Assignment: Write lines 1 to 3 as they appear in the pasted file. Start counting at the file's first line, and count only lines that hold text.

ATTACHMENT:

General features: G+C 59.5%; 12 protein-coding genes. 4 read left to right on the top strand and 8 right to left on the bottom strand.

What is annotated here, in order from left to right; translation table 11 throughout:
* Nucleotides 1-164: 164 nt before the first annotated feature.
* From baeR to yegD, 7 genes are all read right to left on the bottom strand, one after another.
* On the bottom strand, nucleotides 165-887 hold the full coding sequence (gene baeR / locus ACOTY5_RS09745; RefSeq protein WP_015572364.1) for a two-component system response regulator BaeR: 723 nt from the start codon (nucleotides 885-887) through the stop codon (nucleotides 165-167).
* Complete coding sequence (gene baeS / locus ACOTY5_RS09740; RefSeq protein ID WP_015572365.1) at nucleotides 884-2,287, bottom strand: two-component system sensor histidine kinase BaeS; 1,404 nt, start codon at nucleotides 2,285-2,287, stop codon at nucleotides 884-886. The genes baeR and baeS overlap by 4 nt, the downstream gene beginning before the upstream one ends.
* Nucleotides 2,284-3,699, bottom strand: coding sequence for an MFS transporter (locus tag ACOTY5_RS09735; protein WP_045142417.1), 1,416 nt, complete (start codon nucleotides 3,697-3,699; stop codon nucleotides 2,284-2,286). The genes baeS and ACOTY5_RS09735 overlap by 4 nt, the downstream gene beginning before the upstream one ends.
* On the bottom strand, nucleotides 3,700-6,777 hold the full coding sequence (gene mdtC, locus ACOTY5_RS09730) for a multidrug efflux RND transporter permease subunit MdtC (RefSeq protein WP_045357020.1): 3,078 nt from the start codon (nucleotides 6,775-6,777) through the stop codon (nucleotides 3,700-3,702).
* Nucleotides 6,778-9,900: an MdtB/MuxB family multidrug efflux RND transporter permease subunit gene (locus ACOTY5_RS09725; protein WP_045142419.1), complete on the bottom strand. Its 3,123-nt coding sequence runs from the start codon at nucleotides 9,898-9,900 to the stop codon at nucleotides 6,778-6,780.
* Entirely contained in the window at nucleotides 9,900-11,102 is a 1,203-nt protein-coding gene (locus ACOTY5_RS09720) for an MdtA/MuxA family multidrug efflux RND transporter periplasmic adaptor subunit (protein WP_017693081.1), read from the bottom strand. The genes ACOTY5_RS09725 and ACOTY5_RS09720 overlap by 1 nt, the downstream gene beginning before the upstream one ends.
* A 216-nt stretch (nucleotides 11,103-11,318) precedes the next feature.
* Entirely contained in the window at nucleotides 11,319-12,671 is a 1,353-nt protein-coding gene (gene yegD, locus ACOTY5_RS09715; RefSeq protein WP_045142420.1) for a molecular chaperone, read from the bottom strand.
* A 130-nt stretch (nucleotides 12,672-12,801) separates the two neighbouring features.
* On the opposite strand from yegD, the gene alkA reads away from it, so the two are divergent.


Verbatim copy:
General features: G+C 59.5%; 12 protein-coding genes. 4 read left to right on the top strand and 8 right to left on the bottom strand.

What is annotated here, in order from left to right; translation table 11 throughout:
* Nucleotides 1-164: 164 nt before the first annotated feature.